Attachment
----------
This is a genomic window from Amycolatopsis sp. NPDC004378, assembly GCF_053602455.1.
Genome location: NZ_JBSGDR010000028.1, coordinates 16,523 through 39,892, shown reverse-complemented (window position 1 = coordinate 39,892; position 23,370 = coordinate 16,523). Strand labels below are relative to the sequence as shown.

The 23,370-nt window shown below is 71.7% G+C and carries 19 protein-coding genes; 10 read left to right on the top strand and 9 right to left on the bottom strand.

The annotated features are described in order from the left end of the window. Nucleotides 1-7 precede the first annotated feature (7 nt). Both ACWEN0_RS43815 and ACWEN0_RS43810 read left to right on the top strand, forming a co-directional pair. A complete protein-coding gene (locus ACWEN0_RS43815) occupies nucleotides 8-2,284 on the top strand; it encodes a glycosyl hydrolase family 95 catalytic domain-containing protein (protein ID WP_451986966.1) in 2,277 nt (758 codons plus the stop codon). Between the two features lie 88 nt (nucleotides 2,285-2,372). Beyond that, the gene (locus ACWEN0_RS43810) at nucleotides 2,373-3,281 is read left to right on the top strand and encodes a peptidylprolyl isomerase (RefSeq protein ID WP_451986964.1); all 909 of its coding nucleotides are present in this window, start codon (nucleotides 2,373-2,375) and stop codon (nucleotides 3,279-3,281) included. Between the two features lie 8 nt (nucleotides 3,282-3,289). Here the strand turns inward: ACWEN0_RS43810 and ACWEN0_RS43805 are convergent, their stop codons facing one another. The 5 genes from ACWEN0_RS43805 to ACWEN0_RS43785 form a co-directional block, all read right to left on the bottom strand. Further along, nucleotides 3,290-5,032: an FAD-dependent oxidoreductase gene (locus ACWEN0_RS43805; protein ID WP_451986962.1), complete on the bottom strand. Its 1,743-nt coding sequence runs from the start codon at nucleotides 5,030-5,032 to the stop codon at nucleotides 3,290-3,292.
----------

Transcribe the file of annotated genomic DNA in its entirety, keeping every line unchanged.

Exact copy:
This is a genomic window from Amycolatopsis sp. NPDC004378, assembly GCF_053602455.1.
Genome location: NZ_JBSGDR010000028.1, coordinates 16,523 through 39,892, shown reverse-complemented (window position 1 = coordinate 39,892; position 23,370 = coordinate 16,523). Strand labels below are relative to the sequence as shown.

The 23,370-nt window shown below is 71.7% G+C and carries 19 protein-coding genes; 10 read left to right on the top strand and 9 right to left on the bottom strand.

The annotated features are described in order from the left end of the window. Nucleotides 1-7 precede the first annotated feature (7 nt). Both ACWEN0_RS43815 and ACWEN0_RS43810 read left to right on the top strand, forming a co-directional pair. A complete protein-coding gene (locus ACWEN0_RS43815) occupies nucleotides 8-2,284 on the top strand; it encodes a glycosyl hydrolase family 95 catalytic domain-containing protein (protein ID WP_451986966.1) in 2,277 nt (758 codons plus the stop codon). Between the two features lie 88 nt (nucleotides 2,285-2,372). Beyond that, the gene (locus ACWEN0_RS43810) at nucleotides 2,373-3,281 is read left to right on the top strand and encodes a peptidylprolyl isomerase (RefSeq protein ID WP_451986964.1); all 909 of its coding nucleotides are present in this window, start codon (nucleotides 2,373-2,375) and stop codon (nucleotides 3,279-3,281) included. Between the two features lie 8 nt (nucleotides 3,282-3,289). Here the strand turns inward: ACWEN0_RS43810 and ACWEN0_RS43805 are convergent, their stop codons facing one another. The 5 genes from ACWEN0_RS43805 to ACWEN0_RS43785 form a co-directional block, all read right to left on the bottom strand. Further along, nucleotides 3,290-5,032: an FAD-dependent oxidoreductase gene (locus ACWEN0_RS43805; protein ID WP_451986962.1), complete on the bottom strand. Its 1,743-nt coding sequence runs from the start codon at nucleotides 5,030-5,032 to the stop codon at nucleotides 3,290-3,292.